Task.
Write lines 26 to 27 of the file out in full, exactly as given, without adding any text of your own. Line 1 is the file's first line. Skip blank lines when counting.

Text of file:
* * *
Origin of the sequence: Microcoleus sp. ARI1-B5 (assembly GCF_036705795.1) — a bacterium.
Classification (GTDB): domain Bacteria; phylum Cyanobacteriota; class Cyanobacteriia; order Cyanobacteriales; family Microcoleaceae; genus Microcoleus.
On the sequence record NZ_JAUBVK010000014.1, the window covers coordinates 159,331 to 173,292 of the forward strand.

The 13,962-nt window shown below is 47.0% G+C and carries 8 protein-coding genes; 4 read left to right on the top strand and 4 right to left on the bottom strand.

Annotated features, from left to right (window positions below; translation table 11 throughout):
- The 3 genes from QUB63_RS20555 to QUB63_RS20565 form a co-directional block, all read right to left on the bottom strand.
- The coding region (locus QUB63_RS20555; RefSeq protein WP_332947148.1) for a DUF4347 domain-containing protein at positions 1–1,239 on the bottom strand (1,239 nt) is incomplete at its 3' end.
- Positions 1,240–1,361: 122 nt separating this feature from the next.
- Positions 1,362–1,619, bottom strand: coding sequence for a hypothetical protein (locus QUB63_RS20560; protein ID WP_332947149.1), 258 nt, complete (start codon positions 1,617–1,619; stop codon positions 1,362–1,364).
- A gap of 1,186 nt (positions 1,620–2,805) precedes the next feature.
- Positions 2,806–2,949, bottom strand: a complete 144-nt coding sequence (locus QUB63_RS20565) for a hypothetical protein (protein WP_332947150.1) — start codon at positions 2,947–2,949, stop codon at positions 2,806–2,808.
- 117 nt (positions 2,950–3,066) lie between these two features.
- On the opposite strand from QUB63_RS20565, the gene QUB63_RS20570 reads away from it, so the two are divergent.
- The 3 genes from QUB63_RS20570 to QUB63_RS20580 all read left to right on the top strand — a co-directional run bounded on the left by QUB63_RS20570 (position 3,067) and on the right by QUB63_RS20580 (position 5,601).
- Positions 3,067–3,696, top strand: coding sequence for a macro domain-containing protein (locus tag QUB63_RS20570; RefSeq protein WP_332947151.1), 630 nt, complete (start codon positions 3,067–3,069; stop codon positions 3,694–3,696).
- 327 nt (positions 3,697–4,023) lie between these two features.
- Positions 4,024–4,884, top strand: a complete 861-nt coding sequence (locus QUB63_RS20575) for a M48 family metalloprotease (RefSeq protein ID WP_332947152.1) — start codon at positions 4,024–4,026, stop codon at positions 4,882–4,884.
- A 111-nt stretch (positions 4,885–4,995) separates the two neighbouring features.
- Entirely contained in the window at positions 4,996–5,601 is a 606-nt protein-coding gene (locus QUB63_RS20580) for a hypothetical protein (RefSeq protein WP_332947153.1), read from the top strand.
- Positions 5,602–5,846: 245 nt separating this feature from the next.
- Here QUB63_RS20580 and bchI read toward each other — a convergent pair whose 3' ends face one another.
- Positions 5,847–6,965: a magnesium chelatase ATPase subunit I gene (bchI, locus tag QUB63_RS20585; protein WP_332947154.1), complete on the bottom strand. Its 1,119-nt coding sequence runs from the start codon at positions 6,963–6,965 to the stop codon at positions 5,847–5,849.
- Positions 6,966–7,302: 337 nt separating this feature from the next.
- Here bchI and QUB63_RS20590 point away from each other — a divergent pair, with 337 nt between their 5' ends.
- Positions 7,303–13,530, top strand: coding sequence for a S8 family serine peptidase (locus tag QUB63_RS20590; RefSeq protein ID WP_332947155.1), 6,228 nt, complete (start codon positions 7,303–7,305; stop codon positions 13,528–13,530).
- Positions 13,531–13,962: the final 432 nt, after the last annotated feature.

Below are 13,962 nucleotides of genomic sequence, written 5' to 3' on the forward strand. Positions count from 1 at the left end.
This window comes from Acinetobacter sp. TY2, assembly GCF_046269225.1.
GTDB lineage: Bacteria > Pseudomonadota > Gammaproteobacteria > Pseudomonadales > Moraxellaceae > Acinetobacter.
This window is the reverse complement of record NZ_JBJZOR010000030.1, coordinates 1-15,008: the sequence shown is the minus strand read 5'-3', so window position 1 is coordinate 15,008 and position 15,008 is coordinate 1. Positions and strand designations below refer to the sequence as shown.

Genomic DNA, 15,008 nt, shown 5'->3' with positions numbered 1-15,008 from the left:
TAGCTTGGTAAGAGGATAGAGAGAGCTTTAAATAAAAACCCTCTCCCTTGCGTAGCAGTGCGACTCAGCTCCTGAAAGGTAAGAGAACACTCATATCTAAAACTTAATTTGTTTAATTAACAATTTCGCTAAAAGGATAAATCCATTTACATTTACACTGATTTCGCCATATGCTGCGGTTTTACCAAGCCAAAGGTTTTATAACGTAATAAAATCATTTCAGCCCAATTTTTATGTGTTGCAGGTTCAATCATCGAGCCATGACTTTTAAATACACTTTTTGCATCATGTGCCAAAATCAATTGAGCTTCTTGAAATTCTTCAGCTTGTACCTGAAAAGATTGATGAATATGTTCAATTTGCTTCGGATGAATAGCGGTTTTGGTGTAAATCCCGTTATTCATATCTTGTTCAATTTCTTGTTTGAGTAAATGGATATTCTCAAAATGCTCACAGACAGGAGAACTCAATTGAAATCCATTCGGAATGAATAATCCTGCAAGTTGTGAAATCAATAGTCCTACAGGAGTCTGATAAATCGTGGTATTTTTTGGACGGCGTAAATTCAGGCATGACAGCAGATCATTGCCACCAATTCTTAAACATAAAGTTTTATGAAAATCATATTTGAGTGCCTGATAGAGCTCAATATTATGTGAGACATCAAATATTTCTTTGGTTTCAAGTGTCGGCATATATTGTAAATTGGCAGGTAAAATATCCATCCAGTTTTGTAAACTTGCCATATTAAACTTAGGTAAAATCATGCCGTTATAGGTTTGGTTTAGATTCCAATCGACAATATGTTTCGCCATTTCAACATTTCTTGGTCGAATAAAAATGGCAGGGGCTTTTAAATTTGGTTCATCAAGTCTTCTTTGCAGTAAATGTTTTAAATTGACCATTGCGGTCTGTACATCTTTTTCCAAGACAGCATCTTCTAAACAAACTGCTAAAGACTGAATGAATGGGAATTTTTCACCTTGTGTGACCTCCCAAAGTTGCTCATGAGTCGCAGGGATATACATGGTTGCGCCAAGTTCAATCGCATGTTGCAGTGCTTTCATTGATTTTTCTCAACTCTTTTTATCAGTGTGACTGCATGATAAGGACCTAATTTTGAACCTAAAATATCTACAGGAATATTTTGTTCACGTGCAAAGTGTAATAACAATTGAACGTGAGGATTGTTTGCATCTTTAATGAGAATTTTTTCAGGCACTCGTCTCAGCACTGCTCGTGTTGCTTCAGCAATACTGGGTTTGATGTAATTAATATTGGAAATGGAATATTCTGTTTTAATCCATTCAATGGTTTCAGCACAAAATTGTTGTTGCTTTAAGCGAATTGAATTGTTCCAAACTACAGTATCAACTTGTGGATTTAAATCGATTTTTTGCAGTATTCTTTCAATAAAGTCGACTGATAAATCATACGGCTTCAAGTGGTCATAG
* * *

- Positions 13,531–13,962: the final 432 nt, after the last annotated feature.

Below are 13,962 nucleotides of genomic sequence, written 5' to 3' on the forward strand. Positions count from 1 at the left end.